Hegel's moral philosophy

Deligiorgi, Katerina (2017) Hegel's moral philosophy. In: Moyar, Dean (ed.) Oxford handbook of Hegel. Oxford University Press, New York, US, pp. 496-514. ISBN 9780199355228

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Hegel’s criticism of morality, or Moralität, has had a decisive influence in the reception of his thought. By general acknowledgment, while his writings support a broadly neo-Aristotelian ethics of self-actualization, his views on moral philosophy are exhausted by his criticisms of Kant, whom he treats as paradigmatic exponent of the standpoint of morality. The aim of this chapter is to correct this received view and show that Hegel offers a positive conception of moral willing. The main argument is presented in two parts: (a) an interpretation of the ‘Morality’ section of the Philosophy of Right that shows Hegel defending a guise of the good version of willing; and (b) an examination of problems raised by this view of willing, some of which are anticipated by Hegel in in his treatment of the ‘Idea of the Good’ in the Logic, and of the interpretative options available to deal with these problems.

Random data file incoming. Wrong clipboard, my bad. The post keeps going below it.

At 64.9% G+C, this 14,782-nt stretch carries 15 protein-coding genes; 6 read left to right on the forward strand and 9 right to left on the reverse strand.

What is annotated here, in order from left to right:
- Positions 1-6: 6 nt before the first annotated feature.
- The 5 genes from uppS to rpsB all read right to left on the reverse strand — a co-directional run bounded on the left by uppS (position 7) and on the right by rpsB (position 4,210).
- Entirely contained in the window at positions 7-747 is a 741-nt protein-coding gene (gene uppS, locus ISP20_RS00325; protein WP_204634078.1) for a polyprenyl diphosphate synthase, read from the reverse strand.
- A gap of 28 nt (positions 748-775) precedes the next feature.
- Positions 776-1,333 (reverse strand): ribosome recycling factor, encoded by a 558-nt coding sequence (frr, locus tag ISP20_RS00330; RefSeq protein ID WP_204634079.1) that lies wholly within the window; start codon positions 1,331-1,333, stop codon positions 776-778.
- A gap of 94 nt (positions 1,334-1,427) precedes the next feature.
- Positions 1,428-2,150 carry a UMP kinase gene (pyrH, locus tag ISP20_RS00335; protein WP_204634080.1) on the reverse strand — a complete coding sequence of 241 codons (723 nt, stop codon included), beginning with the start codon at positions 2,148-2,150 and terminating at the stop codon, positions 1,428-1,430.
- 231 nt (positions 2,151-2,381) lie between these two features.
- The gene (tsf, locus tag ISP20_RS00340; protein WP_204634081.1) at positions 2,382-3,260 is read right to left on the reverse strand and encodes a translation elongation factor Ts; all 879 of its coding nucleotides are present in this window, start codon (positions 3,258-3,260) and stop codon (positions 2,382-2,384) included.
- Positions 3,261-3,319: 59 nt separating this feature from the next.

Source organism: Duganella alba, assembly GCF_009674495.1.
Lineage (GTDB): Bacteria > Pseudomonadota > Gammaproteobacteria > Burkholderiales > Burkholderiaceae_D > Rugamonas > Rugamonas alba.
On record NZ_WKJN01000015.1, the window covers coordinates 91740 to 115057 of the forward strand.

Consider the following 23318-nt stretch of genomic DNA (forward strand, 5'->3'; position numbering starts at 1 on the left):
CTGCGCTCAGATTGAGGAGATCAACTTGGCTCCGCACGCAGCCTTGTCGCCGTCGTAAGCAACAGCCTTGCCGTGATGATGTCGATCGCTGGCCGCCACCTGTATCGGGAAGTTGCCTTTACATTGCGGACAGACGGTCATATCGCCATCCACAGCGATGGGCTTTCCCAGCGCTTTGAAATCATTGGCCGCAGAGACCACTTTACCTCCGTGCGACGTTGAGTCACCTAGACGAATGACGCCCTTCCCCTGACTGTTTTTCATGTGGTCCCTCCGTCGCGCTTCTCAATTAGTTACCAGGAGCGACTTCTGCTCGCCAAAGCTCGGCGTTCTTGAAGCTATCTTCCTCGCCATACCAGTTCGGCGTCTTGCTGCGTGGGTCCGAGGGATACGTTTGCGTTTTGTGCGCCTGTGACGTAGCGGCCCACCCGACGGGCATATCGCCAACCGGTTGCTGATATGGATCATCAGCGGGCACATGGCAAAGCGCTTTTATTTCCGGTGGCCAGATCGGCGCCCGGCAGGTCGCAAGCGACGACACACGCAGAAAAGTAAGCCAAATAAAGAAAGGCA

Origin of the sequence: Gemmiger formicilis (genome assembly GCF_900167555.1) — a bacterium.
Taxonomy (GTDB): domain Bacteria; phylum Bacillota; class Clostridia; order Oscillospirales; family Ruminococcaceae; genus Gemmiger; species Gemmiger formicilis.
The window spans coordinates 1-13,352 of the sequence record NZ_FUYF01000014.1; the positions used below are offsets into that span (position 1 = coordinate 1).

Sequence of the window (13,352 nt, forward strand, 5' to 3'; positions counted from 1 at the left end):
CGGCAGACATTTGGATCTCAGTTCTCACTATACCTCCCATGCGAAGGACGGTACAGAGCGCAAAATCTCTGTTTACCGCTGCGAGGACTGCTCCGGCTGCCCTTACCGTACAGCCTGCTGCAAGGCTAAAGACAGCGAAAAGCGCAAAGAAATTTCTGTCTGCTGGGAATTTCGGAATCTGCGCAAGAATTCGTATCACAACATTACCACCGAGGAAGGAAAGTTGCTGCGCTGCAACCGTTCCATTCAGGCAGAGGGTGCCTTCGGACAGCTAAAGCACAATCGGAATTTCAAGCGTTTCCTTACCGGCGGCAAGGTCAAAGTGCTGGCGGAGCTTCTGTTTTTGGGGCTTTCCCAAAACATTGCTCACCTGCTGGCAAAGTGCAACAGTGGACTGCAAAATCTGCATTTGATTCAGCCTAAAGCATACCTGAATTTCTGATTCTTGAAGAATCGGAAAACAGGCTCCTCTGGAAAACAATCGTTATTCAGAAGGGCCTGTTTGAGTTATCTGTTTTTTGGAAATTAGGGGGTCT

Item Type: Book Section
Schools and Departments: School of History, Art History and Philosophy > Philosophy
Subjects: B Philosophy. Psychology. Religion > BJ Ethics > BJ0071 History and general works Including individual ethical philosophers
Depositing User: Dr Katerina Deligiorgi
Date Deposited: 21 Dec 2015 09:42
Last Modified: 31 Jul 2017 11:32
URI: http://sro.sussex.ac.uk/id/eprint/58895

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